2021 Subaru Crosstrek’s Bigger Engine Matches Smaller Engine’s MPG
Subaru is reportedly adding a 2.5-liter engine option to the 2021 Crosstrek, which will keep its current 2.0-liter engine as its entry-level powertrain. Now, thanks to the EPA’s posting of 2021 Crosstrek fuel economy data, we know two new things: First, that the bigger 2.5-liter engine is definitely joining the Crosstrek lineup, and second, that its fuel economy won’t suffer relative to the smaller 2.0-liter despite its extra power.
The EPA’s estimated fuel economy for the 2021 Subaru Crosstrek reveals the new 2.5-liter model achieves 27 mpg city, 34 mpg highway, and 29 mpg combined. Unexpectedly, the bigger engine nearly out-performs the smaller 2.0-liter engine; it posts a better highway number, and comes close to the 2.0-liter’s city and combined ratings. (That engine nets 28 mpg city, 33 mpg highway, and 30 mpg combined estimates from the EPA.) Both ratings apply to Crosstrek models equipped with the CVT transmission, an option on 2.0-liter models and apparently the only transmission choice for the 2.5-liter. The EPA doesn’t show figures for a 2.5-liter/manual transmission combination, but does for the 2.0-liter.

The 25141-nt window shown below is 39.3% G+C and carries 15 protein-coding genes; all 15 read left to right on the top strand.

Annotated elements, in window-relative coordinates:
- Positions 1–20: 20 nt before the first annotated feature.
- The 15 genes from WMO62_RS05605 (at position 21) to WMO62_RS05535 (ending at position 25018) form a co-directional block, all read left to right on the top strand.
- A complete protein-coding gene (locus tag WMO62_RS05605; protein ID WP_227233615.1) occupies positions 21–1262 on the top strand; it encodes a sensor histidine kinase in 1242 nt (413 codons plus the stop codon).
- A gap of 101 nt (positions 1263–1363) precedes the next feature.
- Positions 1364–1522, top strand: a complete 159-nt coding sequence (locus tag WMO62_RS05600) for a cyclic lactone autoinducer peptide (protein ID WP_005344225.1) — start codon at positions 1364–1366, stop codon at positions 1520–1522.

When paired with the standard six-speed manual, the 2.0-liter sees its fuel economy drop sharply, to 22/29/25 mpg (city/highway/combined). It’d be cool to see the Crosstrek equipped with both the more engaging manual transmission and the new engine, but that doesn’t appear to be in the cards. The more potent engine will be available on a new Sport trim and the Limited trim, while the 2.0-liter remains par for the course on entry-level base and Premium trims.
If you’re cross-shopping right now, keep in mind the Subaru’s fuel economy is competitive with key players like the Honda HR-V AWD (27/31/29 mpg) and Hyundai Kona AWD (26/29/27 mpg). Those who are really looking to maximize fuel economy will want to consider the Crosstrek Hybrid.
Although we love the Subaru Crosstrek for its plush ride and strong off-road capability, we’ve long wished for a little more power. Its lack of gumption is most evident when passing another vehicle on a hill or pulling away from a stoplight. Other than these scenarios, the 2.0-liter engine that makes 152 horsepower and 145 lb-ft of torque feels adequate, and nothing more. In our instrumented tests, a CVT-equipped Crosstrek took 9.0 seconds to reach 60 mph, making it neither the quickest nor the slowest vehicle in its class.
Subaru hasn’t announced specs for the Crosstrek’s 2.5-liter engine, but it’s likely the same mill found on the Forester, Legacy, and Outback. These models make 182 horsepower and 176 lb-ft of torque, a decent hike over the less powerful Crosstrek. And now that we know it’s more powerful and pretty much as efficient as the 2.0-liter, it’s a win-win.
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